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Right now you can read live blogging of GAFCON and the EMA.  I give you live blogging of the Chichester diocese ordination retreat 2008!  

On Sunday I'm being ordained into the presbyterate. In the Anglican church we're ordained first as Deacons and then, usually the following year, as Presbyters (or "Priests").  I've been reflecting on my ordination vows - which are weighty indeed.  Here is an extract from the 1662 Book of Common Prayer (this is right at the heart of the Church of England's doctrinal basis which consists of the Book of Common Prayer, the Thirty Nine Articles and the Ordinal). 

The bishop says this: 

"Now again we exhort you, in the Name of our Lord Jesus Christ, that ye have in remembrance, into how high a Dignity, and to how weighty an Office and Charge ye are called: that is to say, to be Messengers, Watchmen, and Stewards of the Lord; to teach, and to premonish, to feed and provide for the Lord's family; to seek for Christ's sheep that are dispersed abroad, and for his children who are in the midst of this naughty world, that they may be saved through Christ for ever.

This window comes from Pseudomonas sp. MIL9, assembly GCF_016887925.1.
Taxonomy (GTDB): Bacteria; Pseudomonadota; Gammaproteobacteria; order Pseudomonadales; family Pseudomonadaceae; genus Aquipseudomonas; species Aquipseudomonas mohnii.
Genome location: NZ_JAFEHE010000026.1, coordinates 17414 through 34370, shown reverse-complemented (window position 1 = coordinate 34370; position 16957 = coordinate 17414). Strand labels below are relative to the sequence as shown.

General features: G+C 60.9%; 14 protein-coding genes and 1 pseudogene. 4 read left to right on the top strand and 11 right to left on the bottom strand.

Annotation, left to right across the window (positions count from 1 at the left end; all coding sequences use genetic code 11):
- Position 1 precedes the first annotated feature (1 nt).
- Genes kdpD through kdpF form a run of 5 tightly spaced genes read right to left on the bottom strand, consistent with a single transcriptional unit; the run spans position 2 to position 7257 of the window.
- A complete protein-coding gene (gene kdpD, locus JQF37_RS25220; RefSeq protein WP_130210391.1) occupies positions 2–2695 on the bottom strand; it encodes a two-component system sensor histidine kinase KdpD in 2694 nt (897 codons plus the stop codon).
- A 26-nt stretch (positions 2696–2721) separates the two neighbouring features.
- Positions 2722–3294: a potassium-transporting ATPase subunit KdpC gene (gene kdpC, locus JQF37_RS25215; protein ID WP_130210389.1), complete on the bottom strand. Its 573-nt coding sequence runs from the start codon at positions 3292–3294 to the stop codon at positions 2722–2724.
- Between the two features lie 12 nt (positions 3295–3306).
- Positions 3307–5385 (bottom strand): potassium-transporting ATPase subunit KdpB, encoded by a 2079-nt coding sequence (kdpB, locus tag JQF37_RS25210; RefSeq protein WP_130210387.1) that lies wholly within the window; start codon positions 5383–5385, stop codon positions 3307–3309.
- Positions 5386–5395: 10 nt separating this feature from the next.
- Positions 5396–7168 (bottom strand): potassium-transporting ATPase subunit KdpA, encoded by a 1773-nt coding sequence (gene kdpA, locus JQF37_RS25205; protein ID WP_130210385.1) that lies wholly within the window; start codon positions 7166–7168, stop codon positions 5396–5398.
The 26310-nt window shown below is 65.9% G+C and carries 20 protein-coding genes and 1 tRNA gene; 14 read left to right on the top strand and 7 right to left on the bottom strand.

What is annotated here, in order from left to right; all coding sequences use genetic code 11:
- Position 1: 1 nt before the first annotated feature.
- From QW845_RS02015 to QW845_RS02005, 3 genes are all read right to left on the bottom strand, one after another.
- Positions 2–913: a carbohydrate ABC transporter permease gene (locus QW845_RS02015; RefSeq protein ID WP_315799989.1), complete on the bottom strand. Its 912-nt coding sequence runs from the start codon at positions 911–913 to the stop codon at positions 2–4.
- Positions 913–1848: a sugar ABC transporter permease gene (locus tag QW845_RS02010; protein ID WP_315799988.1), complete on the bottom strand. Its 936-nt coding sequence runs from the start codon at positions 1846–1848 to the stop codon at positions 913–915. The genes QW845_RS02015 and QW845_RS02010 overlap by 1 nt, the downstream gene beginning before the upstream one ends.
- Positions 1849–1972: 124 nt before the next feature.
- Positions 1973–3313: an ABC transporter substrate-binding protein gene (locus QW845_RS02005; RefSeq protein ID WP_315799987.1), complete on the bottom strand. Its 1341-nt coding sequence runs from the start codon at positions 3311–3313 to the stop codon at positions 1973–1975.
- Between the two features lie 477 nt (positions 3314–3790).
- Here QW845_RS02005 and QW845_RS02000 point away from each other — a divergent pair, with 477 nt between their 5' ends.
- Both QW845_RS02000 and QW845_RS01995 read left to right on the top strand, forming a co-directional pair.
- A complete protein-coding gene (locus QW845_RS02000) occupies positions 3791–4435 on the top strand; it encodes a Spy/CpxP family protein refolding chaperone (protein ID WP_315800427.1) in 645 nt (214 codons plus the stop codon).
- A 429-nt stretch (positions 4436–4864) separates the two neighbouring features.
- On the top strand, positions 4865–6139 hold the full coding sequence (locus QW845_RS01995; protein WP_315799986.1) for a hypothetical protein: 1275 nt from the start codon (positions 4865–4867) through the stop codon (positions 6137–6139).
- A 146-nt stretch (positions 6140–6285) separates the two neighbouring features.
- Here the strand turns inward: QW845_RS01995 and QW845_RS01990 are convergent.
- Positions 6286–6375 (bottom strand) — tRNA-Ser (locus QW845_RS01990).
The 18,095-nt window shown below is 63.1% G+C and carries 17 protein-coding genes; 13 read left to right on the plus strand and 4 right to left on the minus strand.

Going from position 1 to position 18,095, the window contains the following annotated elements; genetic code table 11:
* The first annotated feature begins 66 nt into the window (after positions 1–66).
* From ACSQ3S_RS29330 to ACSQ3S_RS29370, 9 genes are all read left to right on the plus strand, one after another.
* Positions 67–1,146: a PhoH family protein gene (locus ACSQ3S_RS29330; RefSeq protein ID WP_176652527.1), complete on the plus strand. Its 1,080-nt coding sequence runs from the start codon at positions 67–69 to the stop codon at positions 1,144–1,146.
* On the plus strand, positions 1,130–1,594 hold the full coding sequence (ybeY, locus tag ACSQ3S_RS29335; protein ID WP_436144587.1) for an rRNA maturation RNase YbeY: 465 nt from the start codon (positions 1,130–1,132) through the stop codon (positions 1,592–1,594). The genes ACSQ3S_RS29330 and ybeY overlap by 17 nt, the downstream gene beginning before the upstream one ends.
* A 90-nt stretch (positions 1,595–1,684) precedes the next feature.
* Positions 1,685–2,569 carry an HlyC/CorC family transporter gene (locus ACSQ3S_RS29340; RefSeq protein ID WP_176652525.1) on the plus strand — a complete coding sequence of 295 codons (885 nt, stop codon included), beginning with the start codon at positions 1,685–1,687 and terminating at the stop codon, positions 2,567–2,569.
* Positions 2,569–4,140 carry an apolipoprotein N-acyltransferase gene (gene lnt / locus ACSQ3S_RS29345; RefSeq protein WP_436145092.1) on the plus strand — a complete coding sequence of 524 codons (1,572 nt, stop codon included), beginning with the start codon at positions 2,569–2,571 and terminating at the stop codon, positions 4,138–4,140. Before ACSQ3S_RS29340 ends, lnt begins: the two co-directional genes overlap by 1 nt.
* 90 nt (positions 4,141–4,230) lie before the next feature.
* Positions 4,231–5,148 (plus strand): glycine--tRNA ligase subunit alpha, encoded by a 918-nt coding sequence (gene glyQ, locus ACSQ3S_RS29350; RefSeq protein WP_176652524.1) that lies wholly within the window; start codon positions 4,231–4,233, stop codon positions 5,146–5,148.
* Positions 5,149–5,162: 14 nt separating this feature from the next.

"Have always therefore printed in your remembrance, how great a treasure is committed to your charge. For they are the sheep of Christ, which he bought with his death, and for whom he shed his blood. The Church and Congregation whom you must serve, is his Spouse, and his Body. And if it shall happen that the same Church, or any Member thereof, do take any hurt or hindrance by reason of your negligence, ye know the greatness of the fault, and also the horrible punishment that will ensue. Wherefore consider with yourselves the end of the Ministry towards the children of God, towards the Spouse and Body of Christ; and see that ye never cease your labour, your care and diligence, until ye have done all that lieth in you, according to your bounden duty, to bring all such as are or shall be committed to your charge, unto that agreement in the faith and knowledge of God, and to that ripeness and perfectness of age in Christ, that there be no place left among you, either for error in religion, or for viciousness in life.